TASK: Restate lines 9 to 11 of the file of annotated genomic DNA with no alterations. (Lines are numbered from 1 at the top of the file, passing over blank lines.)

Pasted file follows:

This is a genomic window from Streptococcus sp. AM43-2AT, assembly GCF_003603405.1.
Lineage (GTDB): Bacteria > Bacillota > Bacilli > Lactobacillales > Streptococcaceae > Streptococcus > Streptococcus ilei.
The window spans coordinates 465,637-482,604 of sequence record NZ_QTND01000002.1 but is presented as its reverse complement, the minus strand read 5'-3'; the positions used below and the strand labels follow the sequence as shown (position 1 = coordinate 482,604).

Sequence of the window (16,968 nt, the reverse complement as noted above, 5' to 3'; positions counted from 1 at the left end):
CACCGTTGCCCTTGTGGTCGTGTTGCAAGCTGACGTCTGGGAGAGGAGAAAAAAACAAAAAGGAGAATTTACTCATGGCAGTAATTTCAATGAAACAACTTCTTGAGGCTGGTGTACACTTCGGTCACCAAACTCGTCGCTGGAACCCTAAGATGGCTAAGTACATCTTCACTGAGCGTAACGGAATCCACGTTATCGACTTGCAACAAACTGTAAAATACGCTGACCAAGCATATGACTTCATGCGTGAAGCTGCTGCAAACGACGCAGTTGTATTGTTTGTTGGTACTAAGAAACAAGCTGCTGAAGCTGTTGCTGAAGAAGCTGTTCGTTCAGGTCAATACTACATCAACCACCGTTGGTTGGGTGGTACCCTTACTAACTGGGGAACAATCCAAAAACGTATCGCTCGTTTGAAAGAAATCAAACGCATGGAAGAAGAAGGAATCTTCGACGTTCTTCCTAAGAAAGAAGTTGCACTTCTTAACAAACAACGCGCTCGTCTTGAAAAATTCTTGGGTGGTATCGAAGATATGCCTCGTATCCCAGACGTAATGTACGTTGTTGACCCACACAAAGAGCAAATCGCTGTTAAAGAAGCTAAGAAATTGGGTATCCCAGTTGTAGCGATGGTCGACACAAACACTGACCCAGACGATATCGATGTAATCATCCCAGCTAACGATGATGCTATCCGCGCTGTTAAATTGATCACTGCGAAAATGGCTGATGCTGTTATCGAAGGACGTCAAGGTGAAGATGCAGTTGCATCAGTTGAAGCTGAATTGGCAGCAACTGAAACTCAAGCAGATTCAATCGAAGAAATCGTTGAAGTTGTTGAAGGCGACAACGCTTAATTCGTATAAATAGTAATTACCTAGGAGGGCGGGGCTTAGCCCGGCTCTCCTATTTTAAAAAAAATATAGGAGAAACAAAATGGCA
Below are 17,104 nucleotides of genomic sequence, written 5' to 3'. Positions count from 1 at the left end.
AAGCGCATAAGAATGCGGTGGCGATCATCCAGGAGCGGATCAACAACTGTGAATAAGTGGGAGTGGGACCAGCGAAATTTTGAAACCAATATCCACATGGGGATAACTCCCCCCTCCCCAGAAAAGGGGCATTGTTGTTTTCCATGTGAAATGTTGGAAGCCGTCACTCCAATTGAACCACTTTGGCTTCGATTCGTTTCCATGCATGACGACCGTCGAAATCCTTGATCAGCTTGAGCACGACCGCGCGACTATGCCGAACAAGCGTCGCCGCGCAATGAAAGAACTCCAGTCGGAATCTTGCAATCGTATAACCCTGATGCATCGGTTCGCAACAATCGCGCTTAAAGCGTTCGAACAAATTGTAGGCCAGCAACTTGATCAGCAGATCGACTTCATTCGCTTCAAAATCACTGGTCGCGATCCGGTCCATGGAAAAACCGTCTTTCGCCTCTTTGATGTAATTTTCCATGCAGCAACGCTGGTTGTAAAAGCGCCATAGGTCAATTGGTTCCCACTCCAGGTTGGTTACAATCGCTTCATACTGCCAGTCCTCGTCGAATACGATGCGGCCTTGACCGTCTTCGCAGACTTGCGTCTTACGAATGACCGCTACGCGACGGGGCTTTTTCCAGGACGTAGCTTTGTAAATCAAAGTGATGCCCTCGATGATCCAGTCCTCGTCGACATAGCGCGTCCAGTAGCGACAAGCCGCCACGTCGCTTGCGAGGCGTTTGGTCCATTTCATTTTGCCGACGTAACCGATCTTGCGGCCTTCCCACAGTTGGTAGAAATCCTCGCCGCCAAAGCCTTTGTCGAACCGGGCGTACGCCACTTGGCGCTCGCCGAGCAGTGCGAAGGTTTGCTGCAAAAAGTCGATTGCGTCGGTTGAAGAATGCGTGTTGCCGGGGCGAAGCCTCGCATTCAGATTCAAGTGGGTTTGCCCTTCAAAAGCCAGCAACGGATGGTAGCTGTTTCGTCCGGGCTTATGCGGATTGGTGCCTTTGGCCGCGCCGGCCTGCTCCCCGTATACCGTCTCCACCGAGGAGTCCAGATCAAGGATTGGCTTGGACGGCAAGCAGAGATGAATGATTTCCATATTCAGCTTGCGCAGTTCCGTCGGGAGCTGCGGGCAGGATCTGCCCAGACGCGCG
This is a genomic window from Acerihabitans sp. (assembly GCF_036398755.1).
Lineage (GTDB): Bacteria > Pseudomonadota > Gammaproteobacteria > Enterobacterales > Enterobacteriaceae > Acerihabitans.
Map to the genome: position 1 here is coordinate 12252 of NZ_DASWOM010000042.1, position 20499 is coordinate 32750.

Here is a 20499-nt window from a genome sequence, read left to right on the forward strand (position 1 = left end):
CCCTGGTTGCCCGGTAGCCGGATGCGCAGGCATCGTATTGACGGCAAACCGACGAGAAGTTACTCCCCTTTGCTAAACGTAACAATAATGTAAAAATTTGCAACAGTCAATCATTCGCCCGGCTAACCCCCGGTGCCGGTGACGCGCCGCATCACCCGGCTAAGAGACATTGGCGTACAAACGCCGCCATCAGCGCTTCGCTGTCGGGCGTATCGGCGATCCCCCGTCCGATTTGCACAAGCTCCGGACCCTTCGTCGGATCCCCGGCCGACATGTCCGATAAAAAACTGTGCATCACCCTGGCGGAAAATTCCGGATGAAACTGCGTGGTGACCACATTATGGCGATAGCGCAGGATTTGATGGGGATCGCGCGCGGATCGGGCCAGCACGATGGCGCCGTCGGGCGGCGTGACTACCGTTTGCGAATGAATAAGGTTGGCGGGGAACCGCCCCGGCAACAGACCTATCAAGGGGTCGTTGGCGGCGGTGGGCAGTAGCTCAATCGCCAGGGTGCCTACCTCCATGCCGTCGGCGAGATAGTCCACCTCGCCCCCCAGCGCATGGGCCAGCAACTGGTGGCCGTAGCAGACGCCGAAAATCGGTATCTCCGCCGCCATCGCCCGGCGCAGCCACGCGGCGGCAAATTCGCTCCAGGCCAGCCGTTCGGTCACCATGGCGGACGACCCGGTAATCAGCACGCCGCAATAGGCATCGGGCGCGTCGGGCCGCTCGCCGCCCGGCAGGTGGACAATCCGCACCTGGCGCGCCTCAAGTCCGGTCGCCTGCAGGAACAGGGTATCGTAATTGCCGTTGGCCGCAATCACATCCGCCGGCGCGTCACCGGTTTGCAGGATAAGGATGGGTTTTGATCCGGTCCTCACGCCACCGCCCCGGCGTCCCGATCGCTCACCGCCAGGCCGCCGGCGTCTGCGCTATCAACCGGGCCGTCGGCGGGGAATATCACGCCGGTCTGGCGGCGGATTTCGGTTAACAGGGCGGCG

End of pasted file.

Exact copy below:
Lineage (GTDB): Bacteria > Pseudomonadota > Gammaproteobacteria > Enterobacterales > Enterobacteriaceae > Acerihabitans.
Map to the genome: position 1 here is coordinate 12252 of NZ_DASWOM010000042.1, position 20499 is coordinate 32750.

Here is a 20499-nt window from a genome sequence, read left to right on the forward strand (position 1 = left end):